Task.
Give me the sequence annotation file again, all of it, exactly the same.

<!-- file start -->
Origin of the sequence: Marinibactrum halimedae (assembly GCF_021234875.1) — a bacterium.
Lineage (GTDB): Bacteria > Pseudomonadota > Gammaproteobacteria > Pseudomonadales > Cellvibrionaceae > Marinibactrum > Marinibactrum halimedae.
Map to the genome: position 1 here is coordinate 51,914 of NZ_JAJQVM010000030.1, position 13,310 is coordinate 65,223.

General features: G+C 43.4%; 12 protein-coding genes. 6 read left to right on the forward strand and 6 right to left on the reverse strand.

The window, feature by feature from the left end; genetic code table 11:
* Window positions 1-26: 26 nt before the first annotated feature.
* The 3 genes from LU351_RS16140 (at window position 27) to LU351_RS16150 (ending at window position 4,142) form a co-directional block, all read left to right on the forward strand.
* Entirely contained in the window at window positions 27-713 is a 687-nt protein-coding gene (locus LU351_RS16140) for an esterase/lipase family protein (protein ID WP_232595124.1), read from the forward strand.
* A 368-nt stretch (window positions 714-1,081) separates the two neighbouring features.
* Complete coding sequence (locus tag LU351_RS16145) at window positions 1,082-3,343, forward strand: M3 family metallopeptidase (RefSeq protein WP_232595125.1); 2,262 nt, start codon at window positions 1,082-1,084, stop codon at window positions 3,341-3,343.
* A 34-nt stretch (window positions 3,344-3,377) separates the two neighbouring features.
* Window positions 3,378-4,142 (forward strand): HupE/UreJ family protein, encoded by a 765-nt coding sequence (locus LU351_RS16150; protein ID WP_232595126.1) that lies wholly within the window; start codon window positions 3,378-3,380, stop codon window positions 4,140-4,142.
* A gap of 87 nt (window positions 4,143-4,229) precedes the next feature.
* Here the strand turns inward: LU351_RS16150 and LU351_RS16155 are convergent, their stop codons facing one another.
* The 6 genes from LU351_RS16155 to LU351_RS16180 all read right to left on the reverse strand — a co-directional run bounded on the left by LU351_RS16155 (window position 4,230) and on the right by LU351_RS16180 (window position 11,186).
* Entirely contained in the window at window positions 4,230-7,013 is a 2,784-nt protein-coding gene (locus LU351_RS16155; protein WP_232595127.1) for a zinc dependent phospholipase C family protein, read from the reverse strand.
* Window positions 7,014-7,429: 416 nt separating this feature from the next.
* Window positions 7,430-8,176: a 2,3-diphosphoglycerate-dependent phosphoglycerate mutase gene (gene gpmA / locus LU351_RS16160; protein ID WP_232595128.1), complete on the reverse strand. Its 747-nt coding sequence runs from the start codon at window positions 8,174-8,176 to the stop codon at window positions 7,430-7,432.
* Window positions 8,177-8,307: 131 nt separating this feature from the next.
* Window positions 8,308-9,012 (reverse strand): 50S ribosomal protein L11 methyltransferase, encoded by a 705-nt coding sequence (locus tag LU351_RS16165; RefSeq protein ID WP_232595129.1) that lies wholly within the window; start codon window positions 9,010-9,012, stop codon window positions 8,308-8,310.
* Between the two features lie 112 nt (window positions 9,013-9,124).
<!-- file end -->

Origin of the sequence: Marinibactrum halimedae (assembly GCF_021234875.1) — a bacterium.
Lineage (GTDB): Bacteria > Pseudomonadota > Gammaproteobacteria > Pseudomonadales > Cellvibrionaceae > Marinibactrum > Marinibactrum halimedae.
Map to the genome: position 1 here is coordinate 51,914 of NZ_JAJQVM010000030.1, position 13,310 is coordinate 65,223.

General features: G+C 43.4%; 12 protein-coding genes. 6 read left to right on the forward strand and 6 right to left on the reverse strand.

The window, feature by feature from the left end; genetic code table 11:
* Window positions 1-26: 26 nt before the first annotated feature.
* The 3 genes from LU351_RS16140 (at window position 27) to LU351_RS16150 (ending at window position 4,142) form a co-directional block, all read left to right on the forward strand.
* Entirely contained in the window at window positions 27-713 is a 687-nt protein-coding gene (locus LU351_RS16140) for an esterase/lipase family protein (protein ID WP_232595124.1), read from the forward strand.
* A 368-nt stretch (window positions 714-1,081) separates the two neighbouring features.
* Complete coding sequence (locus tag LU351_RS16145) at window positions 1,082-3,343, forward strand: M3 family metallopeptidase (RefSeq protein WP_232595125.1); 2,262 nt, start codon at window positions 1,082-1,084, stop codon at window positions 3,341-3,343.
* A 34-nt stretch (window positions 3,344-3,377) separates the two neighbouring features.
* Window positions 3,378-4,142 (forward strand): HupE/UreJ family protein, encoded by a 765-nt coding sequence (locus LU351_RS16150; protein ID WP_232595126.1) that lies wholly within the window; start codon window positions 3,378-3,380, stop codon window positions 4,140-4,142.
* A gap of 87 nt (window positions 4,143-4,229) precedes the next feature.
* Here the strand turns inward: LU351_RS16150 and LU351_RS16155 are convergent, their stop codons facing one another.
* The 6 genes from LU351_RS16155 to LU351_RS16180 all read right to left on the reverse strand — a co-directional run bounded on the left by LU351_RS16155 (window position 4,230) and on the right by LU351_RS16180 (window position 11,186).
* Entirely contained in the window at window positions 4,230-7,013 is a 2,784-nt protein-coding gene (locus LU351_RS16155; protein WP_232595127.1) for a zinc dependent phospholipase C family protein, read from the reverse strand.
* Window positions 7,014-7,429: 416 nt separating this feature from the next.
* Window positions 7,430-8,176: a 2,3-diphosphoglycerate-dependent phosphoglycerate mutase gene (gene gpmA / locus LU351_RS16160; protein ID WP_232595128.1), complete on the reverse strand. Its 747-nt coding sequence runs from the start codon at window positions 8,174-8,176 to the stop codon at window positions 7,430-7,432.
* Window positions 8,177-8,307: 131 nt separating this feature from the next.
* Window positions 8,308-9,012 (reverse strand): 50S ribosomal protein L11 methyltransferase, encoded by a 705-nt coding sequence (locus tag LU351_RS16165; RefSeq protein ID WP_232595129.1) that lies wholly within the window; start codon window positions 9,010-9,012, stop codon window positions 8,308-8,310.
* Between the two features lie 112 nt (window positions 9,013-9,124).